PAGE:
Photograph of Dr John Melly in Ethiopia during the Italian-Ethiopian War
1935-1936 Audio tour
See full details
Melly was a surgeon from Liverpool, and also a devoted Christian. He dreamed of combining his two passions – faith and medicine – and becoming a medical missionary. He was known as an upbeat, charming man who showed up for night rounds in full evening dress. At one point, he even lured a burn victim into dancing the Charleston with him after she refused to exercise. Melly visited Ethiopia in 1934, where he strolled around the capital in a blue hat, carrying an ivory fly whisk. After recognizing the signs of looming war, he returned to Britain, where he founded the British Ambulance Service in Ethiopia. This became integrated with the British Red Cross. He initially funded the BASE himself, having gathered the support of influential figures. Before Melly’ unit left for Ethiopia, the Archbishop of Canterbury blessed the Red Cross flag and wished the men ‘Godspeed.'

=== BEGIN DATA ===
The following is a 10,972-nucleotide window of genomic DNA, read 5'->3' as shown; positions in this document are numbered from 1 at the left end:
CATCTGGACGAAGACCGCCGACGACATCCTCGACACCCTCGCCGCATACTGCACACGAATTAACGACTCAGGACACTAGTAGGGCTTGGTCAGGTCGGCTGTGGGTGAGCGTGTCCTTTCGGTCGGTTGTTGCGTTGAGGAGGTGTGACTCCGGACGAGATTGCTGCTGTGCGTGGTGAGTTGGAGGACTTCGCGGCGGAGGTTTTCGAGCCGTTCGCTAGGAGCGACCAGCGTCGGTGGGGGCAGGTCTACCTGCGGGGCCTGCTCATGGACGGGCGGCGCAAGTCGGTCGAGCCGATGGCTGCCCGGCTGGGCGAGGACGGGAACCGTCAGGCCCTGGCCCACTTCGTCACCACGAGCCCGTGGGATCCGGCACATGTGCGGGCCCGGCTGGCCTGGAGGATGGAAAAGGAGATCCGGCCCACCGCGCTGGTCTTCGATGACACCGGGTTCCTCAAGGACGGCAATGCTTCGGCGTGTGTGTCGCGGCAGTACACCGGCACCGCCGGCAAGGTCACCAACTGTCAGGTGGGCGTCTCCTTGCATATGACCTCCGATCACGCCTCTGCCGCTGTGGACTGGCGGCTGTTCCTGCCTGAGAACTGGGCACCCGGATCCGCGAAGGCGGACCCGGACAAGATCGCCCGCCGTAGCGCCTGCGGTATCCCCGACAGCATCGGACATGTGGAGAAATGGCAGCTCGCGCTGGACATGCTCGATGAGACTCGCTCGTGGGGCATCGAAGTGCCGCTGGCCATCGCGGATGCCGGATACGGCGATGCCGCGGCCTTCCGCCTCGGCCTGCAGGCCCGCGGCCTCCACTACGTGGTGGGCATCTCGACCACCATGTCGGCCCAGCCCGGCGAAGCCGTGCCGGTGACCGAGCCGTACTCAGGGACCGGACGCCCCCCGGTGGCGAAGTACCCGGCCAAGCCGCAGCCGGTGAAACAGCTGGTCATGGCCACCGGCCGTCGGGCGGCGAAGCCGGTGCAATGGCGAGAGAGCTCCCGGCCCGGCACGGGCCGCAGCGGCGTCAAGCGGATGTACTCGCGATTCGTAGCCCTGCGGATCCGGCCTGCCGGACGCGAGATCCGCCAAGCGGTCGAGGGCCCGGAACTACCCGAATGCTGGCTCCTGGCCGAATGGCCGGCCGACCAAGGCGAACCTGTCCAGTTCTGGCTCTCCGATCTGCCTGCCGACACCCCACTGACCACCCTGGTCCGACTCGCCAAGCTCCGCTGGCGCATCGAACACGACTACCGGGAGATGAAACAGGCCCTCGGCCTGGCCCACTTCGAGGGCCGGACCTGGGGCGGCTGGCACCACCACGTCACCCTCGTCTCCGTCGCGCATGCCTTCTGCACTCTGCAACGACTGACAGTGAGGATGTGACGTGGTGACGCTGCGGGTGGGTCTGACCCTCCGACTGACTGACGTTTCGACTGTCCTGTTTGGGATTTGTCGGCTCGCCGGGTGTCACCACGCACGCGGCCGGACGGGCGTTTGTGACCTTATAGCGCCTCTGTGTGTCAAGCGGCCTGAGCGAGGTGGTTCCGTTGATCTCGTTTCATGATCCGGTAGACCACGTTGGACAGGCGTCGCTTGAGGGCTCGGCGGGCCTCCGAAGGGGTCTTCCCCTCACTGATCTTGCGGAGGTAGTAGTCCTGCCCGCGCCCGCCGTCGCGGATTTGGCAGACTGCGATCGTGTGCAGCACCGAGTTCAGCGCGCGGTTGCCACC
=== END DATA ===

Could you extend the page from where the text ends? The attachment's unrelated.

The Second Italo-Ethiopian War of 1935 to 1936 was the first humanitarian operation that the British Red Cross had been deeply involved in since 1918. It was extremely difficult to organize a constantly moving ambulance unit under these conditions. The unit had to travel when low cloud banks hindered bombs, and often at night through thousands of pack mules and donkeys.
Melly was prepared to go to extraordinary lengths to help others. He was upbeat and perseverant in times of adversity. I believe that Dr John Melly encapsulates the spirit of the British Red Cross.
Audio recording by Antonia Dalivalle (Volunteer), London.
Subject auto tags
Part of 1 highlight set
All images are the property of the British Red Cross Museum and Archives (unless otherwise indicated), and cannot be used without permission. For queries about permission to use images, please contact email@example.com.